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I'm using URL rewriting to make my url http://example.com/foo/bar/ to http://example.com/index.php/foo/bar.

I'm not linking the index.php/.. url anywhere, but for some reasons, some users arrives to the index.php url.

In Google analytics, I have a lot of duplicates that are quite annoying to follow up the traffic.

I've watched the Advanced filters but I'm struggling to make it works fine.

Any regex and google analytics pro to help me out ?

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I would run Xenu and check all the links on the page to make sure none are linking to index.php.... I've seen this also happen with shoty PHP programming. IMHO the /index.php/foot/bar/ looks a bit off you should focus on getting example.com/foo/bar/ as your index, first by fixing your code, then set canonical tags as needed. Tell Google in Webmaster Center what your main URL is. –  Anagio Oct 20 '12 at 17:15
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3 Answers

up vote 1 down vote accepted

You've got the right idea using the advanced filter. If you want to remove the index.php from all entries you should use this:

Remove index.php from Analytics URL's

Google Analytics Advanced Filter 1

Alternatively, if you want to add the index.php to all entries:

Google Analytics Advanced Filter 2

You can read this article for more information

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If you have a rewrite rule to rewrite TO the index.php script when "index.php" isn't in the URL, you can have another rewrite rule to redirect away from it when "index.php" is in the URL. I asked on StackOverflow about the mechanics of doing this. You need to use an environment variable with such rewrite rules to prevent infinite loops. Your two rewrite rules would need to look something like this:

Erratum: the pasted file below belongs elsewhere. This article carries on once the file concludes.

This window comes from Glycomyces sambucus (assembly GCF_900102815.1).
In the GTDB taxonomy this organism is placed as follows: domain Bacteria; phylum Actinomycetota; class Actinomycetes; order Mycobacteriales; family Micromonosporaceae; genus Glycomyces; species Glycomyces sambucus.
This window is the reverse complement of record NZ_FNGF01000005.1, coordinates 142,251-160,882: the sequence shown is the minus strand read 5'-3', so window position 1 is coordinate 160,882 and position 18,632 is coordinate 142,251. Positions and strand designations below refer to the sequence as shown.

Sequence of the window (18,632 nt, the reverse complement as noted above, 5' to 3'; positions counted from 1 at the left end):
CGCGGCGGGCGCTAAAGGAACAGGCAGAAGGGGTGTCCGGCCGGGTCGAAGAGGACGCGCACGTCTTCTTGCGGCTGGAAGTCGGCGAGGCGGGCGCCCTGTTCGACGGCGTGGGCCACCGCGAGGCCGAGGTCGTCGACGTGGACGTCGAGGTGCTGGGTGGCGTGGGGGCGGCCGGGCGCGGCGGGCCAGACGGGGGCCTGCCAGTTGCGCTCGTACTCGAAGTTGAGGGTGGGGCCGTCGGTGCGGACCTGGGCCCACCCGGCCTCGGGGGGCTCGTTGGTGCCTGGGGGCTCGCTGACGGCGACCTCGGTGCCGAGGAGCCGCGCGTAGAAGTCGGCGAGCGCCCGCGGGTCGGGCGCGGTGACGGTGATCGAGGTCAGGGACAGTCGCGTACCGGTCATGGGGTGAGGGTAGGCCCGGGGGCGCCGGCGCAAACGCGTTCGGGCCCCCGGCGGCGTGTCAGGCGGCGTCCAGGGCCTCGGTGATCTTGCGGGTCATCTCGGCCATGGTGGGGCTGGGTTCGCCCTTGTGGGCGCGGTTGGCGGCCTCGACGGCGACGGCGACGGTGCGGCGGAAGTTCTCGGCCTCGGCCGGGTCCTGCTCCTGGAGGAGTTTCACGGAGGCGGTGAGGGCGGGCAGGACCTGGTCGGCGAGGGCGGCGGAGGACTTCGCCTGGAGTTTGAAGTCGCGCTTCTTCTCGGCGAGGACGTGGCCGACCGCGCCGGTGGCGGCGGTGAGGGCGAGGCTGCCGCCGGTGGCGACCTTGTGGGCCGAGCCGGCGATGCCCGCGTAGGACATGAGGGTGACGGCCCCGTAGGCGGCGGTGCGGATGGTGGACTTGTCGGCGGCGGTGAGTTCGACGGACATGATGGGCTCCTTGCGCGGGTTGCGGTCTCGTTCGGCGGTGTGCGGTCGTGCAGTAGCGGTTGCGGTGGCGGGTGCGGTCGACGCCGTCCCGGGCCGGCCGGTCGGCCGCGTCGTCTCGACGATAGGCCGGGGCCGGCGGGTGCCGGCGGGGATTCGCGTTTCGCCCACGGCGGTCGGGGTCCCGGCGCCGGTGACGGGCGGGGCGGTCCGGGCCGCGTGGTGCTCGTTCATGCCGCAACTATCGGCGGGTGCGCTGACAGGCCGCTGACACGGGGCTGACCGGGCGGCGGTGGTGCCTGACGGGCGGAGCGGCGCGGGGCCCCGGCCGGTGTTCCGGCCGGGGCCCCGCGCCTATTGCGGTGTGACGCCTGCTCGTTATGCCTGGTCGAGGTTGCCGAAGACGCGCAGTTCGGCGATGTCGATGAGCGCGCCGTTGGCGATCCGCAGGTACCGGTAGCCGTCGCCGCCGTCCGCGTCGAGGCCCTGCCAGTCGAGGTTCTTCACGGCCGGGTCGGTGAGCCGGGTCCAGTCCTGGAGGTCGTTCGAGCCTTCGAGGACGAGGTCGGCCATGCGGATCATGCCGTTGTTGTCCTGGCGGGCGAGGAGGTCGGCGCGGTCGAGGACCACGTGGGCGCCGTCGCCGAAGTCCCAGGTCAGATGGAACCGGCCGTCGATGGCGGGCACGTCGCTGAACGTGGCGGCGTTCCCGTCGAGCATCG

RewriteEngine On

RewriteCond %{REQUEST_FILENAME} !-f
RewriteCond %{REQUEST_FILENAME} !-d
RewriteCond %{REQUEST_URI} !index\.php
RewriteRule (.*) /index.php/$1 [L,E=LOOP:1]

RewriteCond %{ENV:REDIRECT_LOOP} !1
RewriteRule ^index\.php(\/.*)$ $1 [R,L]
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How do you know it's a web visitor (as in a human). You will often find that these results are masked by robots and crawlers! Just because you're linking the page within your site today doesn't mean that you didn't in the past (which could be indexed by a search engine or even on a forum or similar) doesn't mean it can't be found.

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Sure ! By the way my question is how to make Google analytics understand that this is the same URL, not why there is thoses URL. –  magnetik Jul 17 '12 at 12:01
    
Ah, sorry, didn't understand the question. In that case, I don't know, I'm sorry. –  Dave Rook Jul 17 '12 at 12:06
    
no problem ! ;) –  magnetik Jul 17 '12 at 12:23
    
Does this help: webmasters.stackexchange.com/questions/31796/… –  Dave Rook Jul 18 '12 at 12:41
    
Do you know, for sure, if Google Analytics does take this into account ? I don't think so. Moreover, there is a solution to add a filter into GA to make this work, I just don't know how (and that's my question) –  magnetik Jul 18 '12 at 15:53
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